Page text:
The Social Secret

I haven’t talked about the Social tab yet, which is one of three primary tabs you can enable by default (Updates and Forums are also options, as shown by the Google help illustration below):

Gmail Tabs

Many things ended up in Social that I would have expected, such as:

  • Twitter mailings, such as Favorites notifications or my week on Twitter
  • Klout moments
  • Facebook mailings, such as “interesting pages” and more
  • Quora notifications
  • News.me newsletter
  • Yelp mailings (which felt odd)
  • LinkedIn mailings

The LinkedIn mailings especially caught my eye. Look at this:

dmd via linkedin.png

That’s a mailing our Digital Marketing Depot sister-site made, to those on its LinkedIn group. It’s the type of thing that Gmail would normally route to Promotions. But because it was sent via LinkedIn, it got routed instead into Social.

There’s perhaps a lesson here. Fearful you’ll be lost to Promotions? Maybe social networks offer you a chance to get your message out into the far more friendly-sounding Social area, if you can’t make it all the way into Primary.

The Takeaways

If you’re looking for the secret to avoid the Promotions tab, I don’t have that. It soon became clear after watching carefully what was caught, and what was not, that there was no magic formula. Writing your email in text versus HTML isn’t likely to increase the odds of going into Primary. Nor, sadly, is sending out high-quality email. That still may end up in Promotions.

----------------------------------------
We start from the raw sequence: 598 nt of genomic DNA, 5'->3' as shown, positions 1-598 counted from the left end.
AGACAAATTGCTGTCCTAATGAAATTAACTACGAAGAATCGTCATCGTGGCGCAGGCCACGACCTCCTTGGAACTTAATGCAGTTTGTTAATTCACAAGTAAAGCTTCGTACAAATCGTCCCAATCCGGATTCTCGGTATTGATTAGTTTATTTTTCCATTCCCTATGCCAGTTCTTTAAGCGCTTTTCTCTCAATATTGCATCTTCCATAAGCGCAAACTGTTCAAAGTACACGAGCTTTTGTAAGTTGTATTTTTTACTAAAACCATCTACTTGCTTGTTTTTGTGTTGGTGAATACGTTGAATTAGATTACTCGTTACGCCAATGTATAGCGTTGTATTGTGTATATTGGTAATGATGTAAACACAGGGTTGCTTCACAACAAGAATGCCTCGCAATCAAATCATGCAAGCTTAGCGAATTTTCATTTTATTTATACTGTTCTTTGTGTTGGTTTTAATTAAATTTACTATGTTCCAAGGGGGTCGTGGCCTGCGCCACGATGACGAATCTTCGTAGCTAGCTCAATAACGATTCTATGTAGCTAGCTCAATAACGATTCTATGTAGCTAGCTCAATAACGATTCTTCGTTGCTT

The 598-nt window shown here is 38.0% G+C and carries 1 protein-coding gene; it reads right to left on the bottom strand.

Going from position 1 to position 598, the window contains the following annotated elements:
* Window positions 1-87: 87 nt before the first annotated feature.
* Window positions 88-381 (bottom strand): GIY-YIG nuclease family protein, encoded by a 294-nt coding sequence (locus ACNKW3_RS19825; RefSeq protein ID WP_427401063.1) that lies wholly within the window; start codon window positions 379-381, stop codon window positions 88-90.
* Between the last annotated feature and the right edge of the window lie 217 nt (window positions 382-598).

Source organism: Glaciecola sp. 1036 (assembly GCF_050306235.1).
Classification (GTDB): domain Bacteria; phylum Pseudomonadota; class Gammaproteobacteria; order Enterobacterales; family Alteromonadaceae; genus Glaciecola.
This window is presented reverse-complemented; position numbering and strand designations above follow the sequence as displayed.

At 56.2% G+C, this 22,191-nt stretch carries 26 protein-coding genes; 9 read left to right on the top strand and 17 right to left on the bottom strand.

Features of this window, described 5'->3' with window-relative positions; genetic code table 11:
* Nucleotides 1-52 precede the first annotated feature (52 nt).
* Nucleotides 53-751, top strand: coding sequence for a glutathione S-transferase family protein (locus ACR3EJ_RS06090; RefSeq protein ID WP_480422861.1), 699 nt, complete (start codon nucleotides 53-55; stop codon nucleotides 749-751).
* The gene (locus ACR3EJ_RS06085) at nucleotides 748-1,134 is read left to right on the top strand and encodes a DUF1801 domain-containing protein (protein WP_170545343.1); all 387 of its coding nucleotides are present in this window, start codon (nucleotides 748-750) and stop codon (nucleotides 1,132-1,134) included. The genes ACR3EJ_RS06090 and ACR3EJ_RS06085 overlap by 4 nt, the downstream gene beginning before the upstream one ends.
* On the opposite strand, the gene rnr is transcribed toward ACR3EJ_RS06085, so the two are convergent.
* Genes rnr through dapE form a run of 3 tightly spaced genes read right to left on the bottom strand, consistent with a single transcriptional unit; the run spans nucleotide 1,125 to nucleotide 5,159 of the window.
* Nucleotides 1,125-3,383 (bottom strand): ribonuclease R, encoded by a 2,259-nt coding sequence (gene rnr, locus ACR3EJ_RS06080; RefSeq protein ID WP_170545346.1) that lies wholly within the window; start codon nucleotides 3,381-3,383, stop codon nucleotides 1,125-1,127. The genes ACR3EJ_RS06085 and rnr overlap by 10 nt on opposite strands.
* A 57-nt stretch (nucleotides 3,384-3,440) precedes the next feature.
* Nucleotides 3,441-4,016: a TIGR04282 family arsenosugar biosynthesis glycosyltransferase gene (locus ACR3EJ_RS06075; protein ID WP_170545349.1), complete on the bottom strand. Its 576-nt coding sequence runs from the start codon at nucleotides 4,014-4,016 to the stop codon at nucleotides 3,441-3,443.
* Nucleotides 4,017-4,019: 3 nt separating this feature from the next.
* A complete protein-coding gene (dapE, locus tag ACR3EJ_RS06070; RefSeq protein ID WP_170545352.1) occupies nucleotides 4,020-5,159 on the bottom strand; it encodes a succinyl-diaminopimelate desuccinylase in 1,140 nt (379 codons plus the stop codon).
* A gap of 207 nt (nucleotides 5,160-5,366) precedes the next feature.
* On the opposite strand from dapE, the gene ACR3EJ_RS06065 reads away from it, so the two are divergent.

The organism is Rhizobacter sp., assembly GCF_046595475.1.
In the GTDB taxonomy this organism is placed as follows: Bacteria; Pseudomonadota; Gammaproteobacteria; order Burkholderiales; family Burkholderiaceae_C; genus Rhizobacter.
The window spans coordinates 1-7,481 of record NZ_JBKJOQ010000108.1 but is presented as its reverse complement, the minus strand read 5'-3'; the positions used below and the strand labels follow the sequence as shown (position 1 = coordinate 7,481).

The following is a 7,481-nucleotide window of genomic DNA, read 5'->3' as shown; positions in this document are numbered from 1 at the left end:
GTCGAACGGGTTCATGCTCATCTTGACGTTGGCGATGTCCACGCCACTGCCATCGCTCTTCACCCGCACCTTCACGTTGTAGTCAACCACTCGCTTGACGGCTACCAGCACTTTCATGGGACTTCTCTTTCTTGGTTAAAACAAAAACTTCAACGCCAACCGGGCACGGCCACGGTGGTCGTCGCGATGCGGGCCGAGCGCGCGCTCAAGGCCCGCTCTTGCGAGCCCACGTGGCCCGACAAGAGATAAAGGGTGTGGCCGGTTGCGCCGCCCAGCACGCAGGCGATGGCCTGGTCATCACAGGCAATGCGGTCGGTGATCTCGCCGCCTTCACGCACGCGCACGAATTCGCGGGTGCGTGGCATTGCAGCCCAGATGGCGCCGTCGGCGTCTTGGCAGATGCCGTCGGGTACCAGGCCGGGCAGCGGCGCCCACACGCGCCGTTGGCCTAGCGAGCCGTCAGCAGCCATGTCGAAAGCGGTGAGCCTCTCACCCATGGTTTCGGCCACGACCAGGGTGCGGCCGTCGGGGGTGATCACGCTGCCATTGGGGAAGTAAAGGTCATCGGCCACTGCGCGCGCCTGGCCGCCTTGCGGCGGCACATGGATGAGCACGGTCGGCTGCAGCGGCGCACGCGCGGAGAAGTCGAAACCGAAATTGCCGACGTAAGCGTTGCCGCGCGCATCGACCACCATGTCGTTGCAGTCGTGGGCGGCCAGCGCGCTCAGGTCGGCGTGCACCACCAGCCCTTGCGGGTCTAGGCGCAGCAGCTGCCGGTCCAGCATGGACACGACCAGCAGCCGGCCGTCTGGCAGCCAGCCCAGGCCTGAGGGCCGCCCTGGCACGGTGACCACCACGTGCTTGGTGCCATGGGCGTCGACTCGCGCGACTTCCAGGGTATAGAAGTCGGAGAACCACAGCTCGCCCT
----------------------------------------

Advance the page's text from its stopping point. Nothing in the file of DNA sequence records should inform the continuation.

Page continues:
Actually, there was one consistent thing common to all emails hitting the Promotions area. They all had some unsubscribe option added. Offering this seems to be a helpful sign for Google to put your stuff in Promotions, almost like a punishment, while spam without it gets by. That’s unfortunate. That sucks. But unfortunate or not, I wouldn’t recommend dropping unsubscribe links as a way to avoid Promotions. That doesn’t guarantee you’ll reach Primary. It’s also not a best practice and, in fact, may be illegal in some places.

Instead, my advice so far is that you have to expect to be caught. Accept this, and think carefully about the content you’re providing. If you’re nabbed, at least maybe you’ll stand out from the others and get read. More importantly, perhaps you won’t be unsubscribed. And again, I’ll have more about things to consider about dealing with unsubscribes in a follow-up story, based on my personal experiences.

Stay tuned for more. And if you have questions about the new inbox you’d like to see Google address, please leave them in the comments below. A Q&A with Google will be the next article in my series.

Related Topics: Channel: Email Marketing | Features & Analysis | Google: Gmail | Top News


About The Author: is Founding Editor of Marketing Land. He’s a widely cited authority on search marketing and internet marketing issues, who has covered the space since 1996. Danny also serves as Chief Content Officer for Third Door Media, which publishes Search Engine Land and produces the SMX: Search Marketing Expo conference series. He has a personal blog called Daggle (and keeps his disclosures page there). He can be found on Facebook, Google + and microblogs on Twitter as @dannysullivan.

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  • http://warrenwhitlock.com/social-media-expert Warren Whitlock

    When I received a lot of snail mail, I saved loads of time by sorting out the bulk rate from the first class. I usually looked at all the bulk mail, but could choose how long at what amount of attention I gave it. Without such a process I would like end up leaving all mail unopened when I found one bill or letter that need attention